Opportunity Knocks

“Be very careful, then, how you live—not as unwise but as wise, making the most of every opportunity, because the days are evil.”—Ephesians 5:15–16 (NIV)

“Be wise in the way you act toward outsiders; make the most of every opportunity.”—Colossians 4:5 (NIV)

Since the start of the pandemic this spring, numerous memes have circulated on social media about what an awful year 2020 has turned out to be. From the global shutdown to social unrest, heated political battles to natural disasters, it seems even the world characterizes these days as evil.

As Christians, Paul instructs us as to how we should live in light of the times we’re in. He urges us to be careful and to be wise in the way we relate to those who aren’t Christians. But what does that look like, practically speaking? How do we conduct ourselves and “make the most of every opportunity” in a world gone mad?

First, we can recognize that as difficult and tragic as the pandemic, racial tensions, and natural disasters have been, they also represent tremendous opportunities for us to share the love of Jesus to those in our communities. However, with everything that’s going on, it can often feel overwhelming and, if we’re honest, we sometimes experience compassion fatigue or get caught up in all the drama happening around us—and we miss opportunities, rather than make the most of them.

Bible commentator David Guzik helps put today’s passage from Ephesians into perspective: “Paul isn’t telling us to make the most of every moment, even though that is good advice. He tells us to seize the opportunity for the glory of Jesus. It isn’t to make the most of time, but to make the most of the time. It is a definite season of opportunity that Christians must redeem.”

In other words, it’s not that we need to be so busy doing good that we burn ourselves out, but rather, to be sensitive to the Spirit’s gentle knocking on our heart’s door to those unique moments to touch even just one person in Jesus’ name.

But the best example I can give of how to follow Paul’s advice in these verses is to look to our church leadership. During one of the most difficult seasons we’ve faced as a church, Pastor Doug and our other campus pastors have demonstrated how to walk with wisdom and humility, being mindful of the message we convey to a watching world through our words and actions. By keeping our campuses closed to protect the most vulnerable in our communities, directing resources to feed those who were out of jobs, and holding online services in which they discussed sensitive issues such as race, they’ve shown us how we can walk in wisdom and seize the opportunities in these last days to bring glory to Jesus.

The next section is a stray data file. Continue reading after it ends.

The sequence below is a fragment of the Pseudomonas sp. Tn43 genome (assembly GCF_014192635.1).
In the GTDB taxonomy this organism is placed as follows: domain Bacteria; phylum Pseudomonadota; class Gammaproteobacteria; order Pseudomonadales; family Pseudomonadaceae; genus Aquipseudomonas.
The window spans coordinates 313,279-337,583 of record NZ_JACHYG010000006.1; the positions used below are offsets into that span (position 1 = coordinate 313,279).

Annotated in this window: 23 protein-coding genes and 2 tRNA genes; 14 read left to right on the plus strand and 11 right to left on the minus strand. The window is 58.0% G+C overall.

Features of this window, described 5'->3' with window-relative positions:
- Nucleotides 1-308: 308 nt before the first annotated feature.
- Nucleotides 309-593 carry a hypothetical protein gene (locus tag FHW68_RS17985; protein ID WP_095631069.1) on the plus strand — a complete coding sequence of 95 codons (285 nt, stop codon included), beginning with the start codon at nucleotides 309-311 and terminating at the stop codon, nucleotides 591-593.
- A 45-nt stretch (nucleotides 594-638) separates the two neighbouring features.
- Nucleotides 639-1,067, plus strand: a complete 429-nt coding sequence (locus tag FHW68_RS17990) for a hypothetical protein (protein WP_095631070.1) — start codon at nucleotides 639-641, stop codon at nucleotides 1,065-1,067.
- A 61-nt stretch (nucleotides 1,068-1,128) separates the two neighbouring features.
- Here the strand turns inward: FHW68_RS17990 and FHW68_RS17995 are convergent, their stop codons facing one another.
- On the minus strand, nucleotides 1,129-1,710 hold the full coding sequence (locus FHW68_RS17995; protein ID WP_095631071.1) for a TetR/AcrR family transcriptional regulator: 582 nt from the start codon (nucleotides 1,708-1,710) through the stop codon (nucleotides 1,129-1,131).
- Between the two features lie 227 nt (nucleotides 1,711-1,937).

Let’s thank God for their example and continue to pray for our leaders!

PAUSE: How do you interpret the times that we’re living in right now? Do you see mostly obstacles or opportunities? Read Proverbs 17:27-28, James 1:5, and Psalm 90:12. What do these verses say about wisdom, and how we can apply them to our lives in these difficult times?

PRACTICE: If you’re filled with anxiety or fear over the “evil days” we’re experiencing, take a moment to pray and ask God to fill you with His peace and to grant you wisdom so you can make the most of the opportunities in these challenging times—and then give Him glory for the outcome.

PRAY: Father, help us remain firmly planted in You in these evil days. Give us Your strength, peace, wisdom, and compassion for the lost. I pray as Titus 2:12–13 (NIV) says, that we would “live self-controlled, upright and godly lives in this present age, while we wait for the blessed hope—the appearing of the glory of our great God and Savior, Jesus Christ.”

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